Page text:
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Education news and notes from Tampa Bay and Florida

Two bills take aim at Florida school board operations

School board members could face term limits under a bill recently filed in the Florida Senate.

Octavio Jones (2016)

School board members could face term limits under a bill recently filed in the Florida Senate.

22

August

Two lawmakers have filed bills that could alter the way Florida's school boards operate in the future.

One could potentially expand their powers. The other would likely decrease them.

The first measure [SB 192] would codify in law that two or more members of a school board or other elected body may meet privately, and without any public notice, if no official acts or public business are to occur. It also would allow multiple members of the same board to participate in "fact-finding exercises or excursions," or to meet with lawmakers, to learn about public business, again as long as no formal action takes place or is contemplated.

Those excursions would require advance notification.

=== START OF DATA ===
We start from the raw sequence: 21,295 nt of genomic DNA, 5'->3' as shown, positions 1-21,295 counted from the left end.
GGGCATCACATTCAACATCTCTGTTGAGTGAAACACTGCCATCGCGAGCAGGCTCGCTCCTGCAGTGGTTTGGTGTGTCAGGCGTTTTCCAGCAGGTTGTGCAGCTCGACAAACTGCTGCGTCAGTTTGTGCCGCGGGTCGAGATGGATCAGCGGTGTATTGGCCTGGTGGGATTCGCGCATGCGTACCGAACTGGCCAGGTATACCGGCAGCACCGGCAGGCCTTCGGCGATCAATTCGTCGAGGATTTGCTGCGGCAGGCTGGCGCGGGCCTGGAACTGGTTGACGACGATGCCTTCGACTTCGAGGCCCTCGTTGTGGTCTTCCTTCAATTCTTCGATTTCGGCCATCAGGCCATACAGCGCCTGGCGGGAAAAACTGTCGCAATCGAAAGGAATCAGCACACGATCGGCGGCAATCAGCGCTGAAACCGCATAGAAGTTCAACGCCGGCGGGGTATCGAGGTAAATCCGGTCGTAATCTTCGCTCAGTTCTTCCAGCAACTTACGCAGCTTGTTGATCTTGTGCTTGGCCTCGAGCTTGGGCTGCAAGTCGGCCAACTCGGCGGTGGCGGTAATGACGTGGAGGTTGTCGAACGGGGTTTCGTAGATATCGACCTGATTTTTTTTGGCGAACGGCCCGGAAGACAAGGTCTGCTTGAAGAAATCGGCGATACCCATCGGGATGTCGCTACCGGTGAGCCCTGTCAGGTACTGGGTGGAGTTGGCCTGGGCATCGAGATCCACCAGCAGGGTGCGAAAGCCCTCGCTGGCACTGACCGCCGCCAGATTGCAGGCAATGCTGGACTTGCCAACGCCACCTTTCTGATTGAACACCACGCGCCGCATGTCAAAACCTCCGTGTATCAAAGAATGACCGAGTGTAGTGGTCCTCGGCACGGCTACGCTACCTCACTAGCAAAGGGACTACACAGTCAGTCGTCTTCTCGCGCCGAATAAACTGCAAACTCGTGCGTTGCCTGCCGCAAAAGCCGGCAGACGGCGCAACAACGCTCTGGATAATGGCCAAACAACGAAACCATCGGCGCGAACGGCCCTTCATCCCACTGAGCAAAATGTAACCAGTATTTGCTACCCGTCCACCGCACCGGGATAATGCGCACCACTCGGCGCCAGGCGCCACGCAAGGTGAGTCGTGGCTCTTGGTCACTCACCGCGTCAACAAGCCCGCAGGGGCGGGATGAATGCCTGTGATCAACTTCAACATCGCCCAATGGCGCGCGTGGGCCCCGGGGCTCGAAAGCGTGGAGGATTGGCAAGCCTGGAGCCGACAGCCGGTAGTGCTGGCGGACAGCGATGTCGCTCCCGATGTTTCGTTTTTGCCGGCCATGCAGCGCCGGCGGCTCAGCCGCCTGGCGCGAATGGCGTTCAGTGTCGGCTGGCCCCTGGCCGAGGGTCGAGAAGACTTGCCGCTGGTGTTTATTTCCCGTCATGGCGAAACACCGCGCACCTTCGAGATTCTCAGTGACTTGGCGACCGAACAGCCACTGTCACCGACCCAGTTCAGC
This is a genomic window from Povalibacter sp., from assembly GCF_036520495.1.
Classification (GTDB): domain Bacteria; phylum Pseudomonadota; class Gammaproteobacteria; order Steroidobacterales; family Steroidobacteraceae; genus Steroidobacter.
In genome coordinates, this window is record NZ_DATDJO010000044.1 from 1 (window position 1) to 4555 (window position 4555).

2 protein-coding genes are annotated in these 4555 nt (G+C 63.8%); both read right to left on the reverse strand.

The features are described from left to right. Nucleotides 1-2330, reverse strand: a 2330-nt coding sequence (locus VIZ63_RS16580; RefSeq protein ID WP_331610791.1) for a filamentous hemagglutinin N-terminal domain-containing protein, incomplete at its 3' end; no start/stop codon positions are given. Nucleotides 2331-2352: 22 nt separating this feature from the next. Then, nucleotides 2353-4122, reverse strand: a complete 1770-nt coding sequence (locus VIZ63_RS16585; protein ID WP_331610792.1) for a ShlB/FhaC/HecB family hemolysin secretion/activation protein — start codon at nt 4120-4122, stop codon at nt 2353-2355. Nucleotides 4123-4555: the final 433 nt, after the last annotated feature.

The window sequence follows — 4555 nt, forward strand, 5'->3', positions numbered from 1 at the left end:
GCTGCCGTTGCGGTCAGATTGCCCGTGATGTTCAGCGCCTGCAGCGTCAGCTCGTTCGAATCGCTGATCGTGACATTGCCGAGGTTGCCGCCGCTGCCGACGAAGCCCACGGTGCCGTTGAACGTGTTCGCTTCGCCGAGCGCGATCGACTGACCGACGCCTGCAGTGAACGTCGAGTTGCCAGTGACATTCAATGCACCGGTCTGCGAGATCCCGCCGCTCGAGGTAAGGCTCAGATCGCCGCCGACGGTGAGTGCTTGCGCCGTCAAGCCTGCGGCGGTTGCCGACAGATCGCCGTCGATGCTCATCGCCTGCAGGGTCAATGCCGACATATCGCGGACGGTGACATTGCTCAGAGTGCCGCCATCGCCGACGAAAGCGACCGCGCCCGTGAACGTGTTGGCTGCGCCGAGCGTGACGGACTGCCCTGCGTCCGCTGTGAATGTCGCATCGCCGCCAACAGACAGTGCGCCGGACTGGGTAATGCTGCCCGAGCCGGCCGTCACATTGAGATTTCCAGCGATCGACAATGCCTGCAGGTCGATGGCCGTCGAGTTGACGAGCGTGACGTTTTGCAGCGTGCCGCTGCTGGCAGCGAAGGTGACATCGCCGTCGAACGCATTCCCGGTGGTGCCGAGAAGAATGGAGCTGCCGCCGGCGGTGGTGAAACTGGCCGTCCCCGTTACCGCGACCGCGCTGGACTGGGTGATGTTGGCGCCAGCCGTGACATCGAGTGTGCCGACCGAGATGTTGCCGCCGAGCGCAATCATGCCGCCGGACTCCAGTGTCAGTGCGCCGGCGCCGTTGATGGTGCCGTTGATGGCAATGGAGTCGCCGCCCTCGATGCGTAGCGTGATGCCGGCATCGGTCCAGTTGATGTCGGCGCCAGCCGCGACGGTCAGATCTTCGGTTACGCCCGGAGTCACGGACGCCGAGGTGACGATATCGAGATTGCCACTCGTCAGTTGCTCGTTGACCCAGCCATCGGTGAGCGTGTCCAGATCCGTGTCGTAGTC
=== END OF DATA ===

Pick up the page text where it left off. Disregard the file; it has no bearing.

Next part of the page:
The bill's sponsor is Sen. Dennis Baxley, the Ocala Republican who put forth legislation in the spring that would allow two members of an elected body to meet privately to discuss public business. The idea was overwhelmingly panned, and failed in the House, although a majority supported it. 

This latest proposal does not go as far. But there's the question of whether it opens the door to future such moves.

The second measure [SJR 194] would set term limits on elected school board members. Currently, board members can serve until ousted. 

This proposal, which would require voter approval, would bar anyone from serving more than two four-year terms. Lawmakers and the governor currently face term limits, as do appointed State Board of Education members.

Sponsored by Sen. Greg Steube, R-Sarasota, the bill offers some insight into the possible direction that the Constitution Review Commission might head as it considers amendments. The commission is accepting ideas for another month, and of the 442 already submitted, dozens involve education issues that range from funding to terms of office. The panel is expected to present at least a handful of recommendations on education.

Neither bill has a House companion yet, as committee weeks approach. But already some education-related lobbyists have said they're girding up for "another fun year" in the Florida Legislature.

[Last modified: Tuesday, August 22, 2017 4:01pm]

    

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